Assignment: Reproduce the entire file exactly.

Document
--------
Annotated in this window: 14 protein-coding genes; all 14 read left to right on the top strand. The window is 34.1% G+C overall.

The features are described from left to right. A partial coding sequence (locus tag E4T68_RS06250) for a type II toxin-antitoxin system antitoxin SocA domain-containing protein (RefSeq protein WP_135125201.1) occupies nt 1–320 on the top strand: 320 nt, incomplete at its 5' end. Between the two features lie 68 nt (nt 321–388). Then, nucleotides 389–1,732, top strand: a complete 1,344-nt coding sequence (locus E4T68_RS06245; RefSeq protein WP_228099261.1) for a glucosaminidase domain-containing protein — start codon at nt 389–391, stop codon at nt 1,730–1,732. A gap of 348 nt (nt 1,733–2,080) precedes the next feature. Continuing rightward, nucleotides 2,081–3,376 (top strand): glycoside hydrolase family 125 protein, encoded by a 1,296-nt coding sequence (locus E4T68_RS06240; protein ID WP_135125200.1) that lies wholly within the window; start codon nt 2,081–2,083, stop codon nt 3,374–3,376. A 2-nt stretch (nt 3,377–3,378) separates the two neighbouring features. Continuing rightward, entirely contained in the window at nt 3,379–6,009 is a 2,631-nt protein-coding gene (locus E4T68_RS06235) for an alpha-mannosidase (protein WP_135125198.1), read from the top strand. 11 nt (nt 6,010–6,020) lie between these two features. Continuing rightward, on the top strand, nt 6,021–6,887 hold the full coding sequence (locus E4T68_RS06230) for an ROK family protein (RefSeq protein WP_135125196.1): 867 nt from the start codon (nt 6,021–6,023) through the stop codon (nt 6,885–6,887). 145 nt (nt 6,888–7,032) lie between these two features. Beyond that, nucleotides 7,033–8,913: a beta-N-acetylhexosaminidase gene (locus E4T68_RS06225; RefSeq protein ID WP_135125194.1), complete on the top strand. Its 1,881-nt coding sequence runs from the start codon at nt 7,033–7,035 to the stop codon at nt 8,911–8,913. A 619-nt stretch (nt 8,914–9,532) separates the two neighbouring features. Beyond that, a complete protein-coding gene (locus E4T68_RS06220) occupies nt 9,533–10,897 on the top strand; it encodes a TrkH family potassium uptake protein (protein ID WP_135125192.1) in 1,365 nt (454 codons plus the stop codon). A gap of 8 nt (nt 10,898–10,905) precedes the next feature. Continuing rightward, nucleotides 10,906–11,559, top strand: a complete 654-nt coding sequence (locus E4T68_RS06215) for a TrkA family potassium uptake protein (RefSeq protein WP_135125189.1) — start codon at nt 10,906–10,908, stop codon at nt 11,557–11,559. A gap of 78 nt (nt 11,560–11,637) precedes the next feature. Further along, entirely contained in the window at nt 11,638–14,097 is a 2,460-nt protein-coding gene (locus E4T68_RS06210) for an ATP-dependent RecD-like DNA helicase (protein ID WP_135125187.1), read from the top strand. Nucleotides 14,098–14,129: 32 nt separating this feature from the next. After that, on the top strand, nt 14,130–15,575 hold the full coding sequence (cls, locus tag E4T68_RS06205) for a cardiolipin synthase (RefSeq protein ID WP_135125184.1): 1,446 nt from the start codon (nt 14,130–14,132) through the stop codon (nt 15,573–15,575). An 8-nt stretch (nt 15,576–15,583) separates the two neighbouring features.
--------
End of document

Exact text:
Annotated in this window: 14 protein-coding genes; all 14 read left to right on the top strand. The window is 34.1% G+C overall.

The features are described from left to right. A partial coding sequence (locus tag E4T68_RS06250) for a type II toxin-antitoxin system antitoxin SocA domain-containing protein (RefSeq protein WP_135125201.1) occupies nt 1–320 on the top strand: 320 nt, incomplete at its 5' end. Between the two features lie 68 nt (nt 321–388). Then, nucleotides 389–1,732, top strand: a complete 1,344-nt coding sequence (locus E4T68_RS06245; RefSeq protein WP_228099261.1) for a glucosaminidase domain-containing protein — start codon at nt 389–391, stop codon at nt 1,730–1,732. A gap of 348 nt (nt 1,733–2,080) precedes the next feature. Continuing rightward, nucleotides 2,081–3,376 (top strand): glycoside hydrolase family 125 protein, encoded by a 1,296-nt coding sequence (locus E4T68_RS06240; protein ID WP_135125200.1) that lies wholly within the window; start codon nt 2,081–2,083, stop codon nt 3,374–3,376. A 2-nt stretch (nt 3,377–3,378) separates the two neighbouring features. Continuing rightward, entirely contained in the window at nt 3,379–6,009 is a 2,631-nt protein-coding gene (locus E4T68_RS06235) for an alpha-mannosidase (protein WP_135125198.1), read from the top strand. 11 nt (nt 6,010–6,020) lie between these two features. Continuing rightward, on the top strand, nt 6,021–6,887 hold the full coding sequence (locus E4T68_RS06230) for an ROK family protein (RefSeq protein WP_135125196.1): 867 nt from the start codon (nt 6,021–6,023) through the stop codon (nt 6,885–6,887). 145 nt (nt 6,888–7,032) lie between these two features. Beyond that, nucleotides 7,033–8,913: a beta-N-acetylhexosaminidase gene (locus E4T68_RS06225; RefSeq protein ID WP_135125194.1), complete on the top strand. Its 1,881-nt coding sequence runs from the start codon at nt 7,033–7,035 to the stop codon at nt 8,911–8,913. A 619-nt stretch (nt 8,914–9,532) separates the two neighbouring features. Beyond that, a complete protein-coding gene (locus E4T68_RS06220) occupies nt 9,533–10,897 on the top strand; it encodes a TrkH family potassium uptake protein (protein ID WP_135125192.1) in 1,365 nt (454 codons plus the stop codon). A gap of 8 nt (nt 10,898–10,905) precedes the next feature. Continuing rightward, nucleotides 10,906–11,559, top strand: a complete 654-nt coding sequence (locus E4T68_RS06215) for a TrkA family potassium uptake protein (RefSeq protein WP_135125189.1) — start codon at nt 10,906–10,908, stop codon at nt 11,557–11,559. A gap of 78 nt (nt 11,560–11,637) precedes the next feature. Further along, entirely contained in the window at nt 11,638–14,097 is a 2,460-nt protein-coding gene (locus E4T68_RS06210) for an ATP-dependent RecD-like DNA helicase (protein ID WP_135125187.1), read from the top strand. Nucleotides 14,098–14,129: 32 nt separating this feature from the next. After that, on the top strand, nt 14,130–15,575 hold the full coding sequence (cls, locus tag E4T68_RS06205) for a cardiolipin synthase (RefSeq protein ID WP_135125184.1): 1,446 nt from the start codon (nt 14,130–14,132) through the stop codon (nt 15,573–15,575). An 8-nt stretch (nt 15,576–15,583) separates the two neighbouring features.